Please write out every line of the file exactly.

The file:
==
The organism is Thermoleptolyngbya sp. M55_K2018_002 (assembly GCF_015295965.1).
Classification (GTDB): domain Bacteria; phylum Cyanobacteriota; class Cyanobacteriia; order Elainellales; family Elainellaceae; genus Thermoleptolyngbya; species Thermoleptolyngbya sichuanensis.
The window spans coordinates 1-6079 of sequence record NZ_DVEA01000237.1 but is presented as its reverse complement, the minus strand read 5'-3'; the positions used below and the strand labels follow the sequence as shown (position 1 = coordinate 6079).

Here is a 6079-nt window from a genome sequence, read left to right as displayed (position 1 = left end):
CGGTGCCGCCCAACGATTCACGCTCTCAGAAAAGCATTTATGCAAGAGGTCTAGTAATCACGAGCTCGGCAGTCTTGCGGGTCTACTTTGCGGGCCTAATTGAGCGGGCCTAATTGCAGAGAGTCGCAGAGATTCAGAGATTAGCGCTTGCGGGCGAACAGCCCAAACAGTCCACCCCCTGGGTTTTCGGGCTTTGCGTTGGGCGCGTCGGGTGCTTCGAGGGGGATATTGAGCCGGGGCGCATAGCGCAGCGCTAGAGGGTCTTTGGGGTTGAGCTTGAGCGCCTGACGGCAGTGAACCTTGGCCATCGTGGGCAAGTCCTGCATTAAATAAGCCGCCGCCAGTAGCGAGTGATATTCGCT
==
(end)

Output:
The organism is Thermoleptolyngbya sp. M55_K2018_002 (assembly GCF_015295965.1).
Classification (GTDB): domain Bacteria; phylum Cyanobacteriota; class Cyanobacteriia; order Elainellales; family Elainellaceae; genus Thermoleptolyngbya; species Thermoleptolyngbya sichuanensis.
The window spans coordinates 1-6079 of sequence record NZ_DVEA01000237.1 but is presented as its reverse complement, the minus strand read 5'-3'; the positions used below and the strand labels follow the sequence as shown (position 1 = coordinate 6079).

Here is a 6079-nt window from a genome sequence, read left to right as displayed (position 1 = left end):
CGGTGCCGCCCAACGATTCACGCTCTCAGAAAAGCATTTATGCAAGAGGTCTAGTAATCACGAGCTCGGCAGTCTTGCGGGTCTACTTTGCGGGCCTAATTGAGCGGGCCTAATTGCAGAGAGTCGCAGAGATTCAGAGATTAGCGCTTGCGGGCGAACAGCCCAAACAGTCCACCCCCTGGGTTTTCGGGCTTTGCGTTGGGCGCGTCGGGTGCTTCGAGGGGGATATTGAGCCGGGGCGCATAGCGCAGCGCTAGAGGGTCTTTGGGGTTGAGCTTGAGCGCCTGACGGCAGTGAACCTTGGCCATCGTGGGCAAGTCCTGCATTAAATAAGCCGCCGCCAGTAGCGAGTGATATTCGCT